David Edelstein will have you know that director Danny Boyle (Trainspotting) has put “the eeriness back into space travel” with this unnerving film. The story of a spaceship that flies directly into the sun to save the dying star, the flick itself cruises into the arty territory so luminously established by 2001 and Solaris. But per Hollywood, it’s a movie star that the whole shebang orbits around: “Cillian Murphy, whose otherworldly blue eyes make him just about the coolest space protagonist imaginable.”
So far, most of the press (including this magazine) has focused on Long Island newcomer Nikki Blonsky—read our profile—and the fat-suited John Travolta. But this movie musical’s scene-stealer is, without a doubt, Christopher Walken. Remember the moves he made in Fatboy Slim’s “Weapon of Choice” video? This is the extended remix. When he and Travolta take a turn in the backyard of their Baltimore apartment, David Edelstein writes, “something magical happens.”
Decrepit, possibly diseased, and caught in the past, the New York Dolls, headlining this year’s Siren Fest, remind us of Coney Island. But we’re happy to trudge to the outer edges of Brooklyn and even risk Hep A to hear music from Williamsburg’s excitable basement duo Matt & Kim, Austin’s twee Voxtrot, and London’s buzzy lady-well-maybe-not-a-lady-fronted Noisettes. And despite everything, we’re looking forward to a little QT with Coney Island as it awaits its dismantling.
Mailer, self-promoter extraordinaire, is now offering retrospectives of his spotty history in movies (the Paley Center for Media, meanwhile, will screen a reel of his TV appearances). Choose from four films he directed plus eleven others with the Mailer imprint, from his boxing commentary in When We Were Kings to his bizarre Cremaster 2 cameo (at Anthology Film Archives). The must-see event? Mailer in the flesh, of course. On Sunday, he’ll speak after a screening of Tough Guys Don’t Dance at Walter Reade.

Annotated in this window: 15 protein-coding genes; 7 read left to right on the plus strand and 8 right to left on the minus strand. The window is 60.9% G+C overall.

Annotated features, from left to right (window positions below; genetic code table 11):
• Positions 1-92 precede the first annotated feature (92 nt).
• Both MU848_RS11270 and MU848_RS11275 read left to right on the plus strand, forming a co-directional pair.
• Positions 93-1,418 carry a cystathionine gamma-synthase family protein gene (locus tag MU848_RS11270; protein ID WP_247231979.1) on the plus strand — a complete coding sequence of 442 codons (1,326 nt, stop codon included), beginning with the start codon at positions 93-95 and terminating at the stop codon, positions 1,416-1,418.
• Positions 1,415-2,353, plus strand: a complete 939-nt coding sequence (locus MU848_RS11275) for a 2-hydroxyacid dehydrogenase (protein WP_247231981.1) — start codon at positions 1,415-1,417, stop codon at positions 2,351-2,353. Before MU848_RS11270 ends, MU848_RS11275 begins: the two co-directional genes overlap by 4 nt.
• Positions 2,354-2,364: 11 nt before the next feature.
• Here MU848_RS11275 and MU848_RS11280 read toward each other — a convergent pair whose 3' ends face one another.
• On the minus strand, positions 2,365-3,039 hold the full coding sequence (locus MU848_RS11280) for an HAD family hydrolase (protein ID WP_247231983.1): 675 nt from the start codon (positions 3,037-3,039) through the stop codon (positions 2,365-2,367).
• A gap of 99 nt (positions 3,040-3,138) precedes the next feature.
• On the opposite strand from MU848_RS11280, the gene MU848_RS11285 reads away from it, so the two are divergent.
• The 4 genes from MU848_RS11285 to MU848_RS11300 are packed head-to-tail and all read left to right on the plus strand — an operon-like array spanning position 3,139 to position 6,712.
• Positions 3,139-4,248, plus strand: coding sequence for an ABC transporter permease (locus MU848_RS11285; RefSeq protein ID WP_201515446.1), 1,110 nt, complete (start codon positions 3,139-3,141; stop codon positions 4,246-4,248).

Why not just watch Fritz Lang’s sci-fi classic on DVD? First, your disc’s likely a hack-job edit nearly 40 minutes too short. Second, this digitally restored print is a wonder. Third, it’s simply not right to see a giant robot goddess on your tiny little (or even large-as-you-can-afford) TV. And did we mention that Lang supposedly based his premise (a brilliant, wealthy city supported by an underclass living below ground) on his first glimpse of the NYC skyline?
This occasion (don’t know which one? Mon Dieu!) calls for an affair that’s over-the-top. Our bet’s on this street party, with its fire-eaters, triple-decker Knight Bus, giant Muggle board, and mike-thrusting TV crews. Come in time to pre-purchase a book before the ka-ching of registers quits at 11 p.m.; the night culminates an hour later with the distribution of copies and the frantic skipping ahead by kids wondering whether their favorite character, er, lives.